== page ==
A Little Teaser of Things to Come

My little 2002 Hyundai, it seems, has a turbocharger in its future. Also! Horrifying and dangerous corrosion on vital safety components!

First, the horrifying problems.

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This part here, with the enormous rust hole. Yeah, no big deal on that one. It just holds the wheel on. Not shown is the even more horrifying rust almost completely surrounding the ball joint. This, kids, is that a messy single-car crash looks like beforehand.

The other side was almost as bad.

The other side was almost as bad.

I did discovery something cool when installing the new parts, though. See that cast iron piece that spins inside the rubber bushing? If I shim that, I can raise my roll center and dial out some anti-squat. Hmmm.

I did discovery something cool when installing the new parts, though. See that cast iron piece that spins inside the rubber bushing? If I shim that, I can raise my roll center and dial out some anti-squat. Hmmm.

In other news, I am officially old. For the first time in my life, I paid actual, real money in order to make my vehicle quieter. I bought a new exhaust and everything. It was not long ago, back before the ravages of time sapped my spirit and rendered me a desiccated senior, that I would have embraced a rusty exhaust as a “free racing pipe.” In my lamentations, I prostrated myself before the girlfriend, who empathized by remarking that “I prefer elderly Ben and anyway, you’ve been balding since you were 24, so it can’t really get much worse.”

Exhaust housing on the turbo. Taking this thing apart, I was amazed at how good the condition is. You normally don't get healthy turbochargers for $50.

Exhaust housing on the turbo. Taking this thing apart, I was amazed at how good the condition is. You normally don’t get healthy turbochargers for $50.

Intake side. This is the inducer. Super clean, the oil rings are evidently in good shape.

Intake side. This is the inducer. Super clean, the oil rings are evidently in good shape.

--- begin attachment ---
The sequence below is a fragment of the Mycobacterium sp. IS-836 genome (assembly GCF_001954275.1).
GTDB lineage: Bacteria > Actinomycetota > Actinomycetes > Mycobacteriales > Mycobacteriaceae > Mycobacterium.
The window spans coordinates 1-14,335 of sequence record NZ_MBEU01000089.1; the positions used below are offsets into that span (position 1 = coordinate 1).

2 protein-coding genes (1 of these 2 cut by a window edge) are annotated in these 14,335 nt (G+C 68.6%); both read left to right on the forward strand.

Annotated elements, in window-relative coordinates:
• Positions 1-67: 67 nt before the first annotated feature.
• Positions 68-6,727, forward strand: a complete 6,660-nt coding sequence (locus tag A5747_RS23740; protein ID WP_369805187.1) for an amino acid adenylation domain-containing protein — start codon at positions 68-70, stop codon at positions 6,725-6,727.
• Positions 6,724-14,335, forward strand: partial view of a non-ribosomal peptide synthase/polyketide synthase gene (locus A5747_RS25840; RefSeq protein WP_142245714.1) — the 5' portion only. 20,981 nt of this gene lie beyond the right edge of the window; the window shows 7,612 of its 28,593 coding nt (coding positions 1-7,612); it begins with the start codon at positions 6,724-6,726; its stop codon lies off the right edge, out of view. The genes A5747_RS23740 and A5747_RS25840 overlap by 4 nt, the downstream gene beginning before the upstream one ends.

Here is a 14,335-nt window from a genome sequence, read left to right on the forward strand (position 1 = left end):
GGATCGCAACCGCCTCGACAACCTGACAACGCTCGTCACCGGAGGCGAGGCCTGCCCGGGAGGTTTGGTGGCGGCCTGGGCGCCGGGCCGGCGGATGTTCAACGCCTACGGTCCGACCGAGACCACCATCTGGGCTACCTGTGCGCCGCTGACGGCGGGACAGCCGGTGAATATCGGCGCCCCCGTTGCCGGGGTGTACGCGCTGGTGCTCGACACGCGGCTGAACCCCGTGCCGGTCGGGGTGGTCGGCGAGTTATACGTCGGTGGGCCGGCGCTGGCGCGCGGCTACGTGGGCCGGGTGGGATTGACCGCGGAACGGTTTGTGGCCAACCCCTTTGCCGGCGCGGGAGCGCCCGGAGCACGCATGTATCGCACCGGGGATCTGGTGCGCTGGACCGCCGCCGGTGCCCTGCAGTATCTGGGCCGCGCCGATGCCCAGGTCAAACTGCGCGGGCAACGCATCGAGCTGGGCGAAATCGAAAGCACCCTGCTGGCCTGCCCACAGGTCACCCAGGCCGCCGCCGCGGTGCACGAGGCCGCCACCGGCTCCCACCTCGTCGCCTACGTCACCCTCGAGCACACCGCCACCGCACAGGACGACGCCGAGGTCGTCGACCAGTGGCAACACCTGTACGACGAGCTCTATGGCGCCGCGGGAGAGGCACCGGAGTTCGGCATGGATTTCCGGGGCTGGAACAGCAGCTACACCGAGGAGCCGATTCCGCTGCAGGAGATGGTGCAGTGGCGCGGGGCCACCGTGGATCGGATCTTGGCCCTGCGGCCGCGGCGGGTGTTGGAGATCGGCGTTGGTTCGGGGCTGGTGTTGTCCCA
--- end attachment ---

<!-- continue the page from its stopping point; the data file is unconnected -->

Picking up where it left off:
Wastegate.

Wastegate.

As a journalism major, I am of course extremely well versed in all engineering disciplines. However, even with my near omniscience, the racing team members were determined that I not attempt to radically reengineer the turbo with a TIG welder and die grinder. After only a few hours of cajoling and no more than a dozen threats, I decided to accept their opinions and restrain myself to minor porting.

Exhaust housing before porting.

Exhaust housing before porting.

Exhaust port after porting. Note that the crappy casting line is gone, as well as the random lumps on the left top and bottom edges.

Exhaust port after porting. Note that the crappy casting line is gone, as well as the random lumps on the left top and bottom edges.

I also opened up the wastegate a little bit. Hopefully this will keep my turbo from boost creeping and introducing 145 psi of magma-hot air into the engine.

I also opened up the wastegate a little bit. Hopefully this will keep my turbo from boost creeping and introducing 145 psi of magma-hot air into the engine.

Lastly, I got to play with this thing a little bit.

Just your typical 400 hp turbocharged Tiburon. I helped the team come up with the next stage aerodynamics package.

Just your typical 400 hp turbocharged Tiburon. I helped the team come up with the next stage aerodynamics package.

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6 comments

  1. My body could use the same repairs. 😀

    1. Just bring it on over to South Korea, I’ll bust out the welder and make everything better. 😉

  2. “I also opened up the wastegate a little bit. Hopefully this will keep my turbo from boost creeping and introducing 145 psi of magma-hot air into the engine.”

    Ben, I’m so impressed. You’re either a renaissance man or you went to a very fine school of hard knocks. How did you learn this stuff? I have difficulty enough finding and opening the lid to put in some oil.

    1. Thank you, 🙂

      Cars and motorcycles have been a hobby for me since I was in preschool. Some of my earliest memories are dangling off handlebars and crawling in engine bays.

      Since I love racing but have never had much money to put into equipment, I learned to improvise. Making a competitive racer out of stuff you find in the junkyard is both possible and a great opportunity to exercise your creativity.

      If you liked this, you might also enjoy the Daewoo racer I built with a bunch of middle school kids.

  3. Well done!!
    I love the idea of fixing cars. There was a time when we used to work on and service our own. Now I don’t know hardly anyone that touches there car besides driving it. Pity. 😦

    1. Oh trust me, there are plenty of us left. 😉

      Thanks for the comment.

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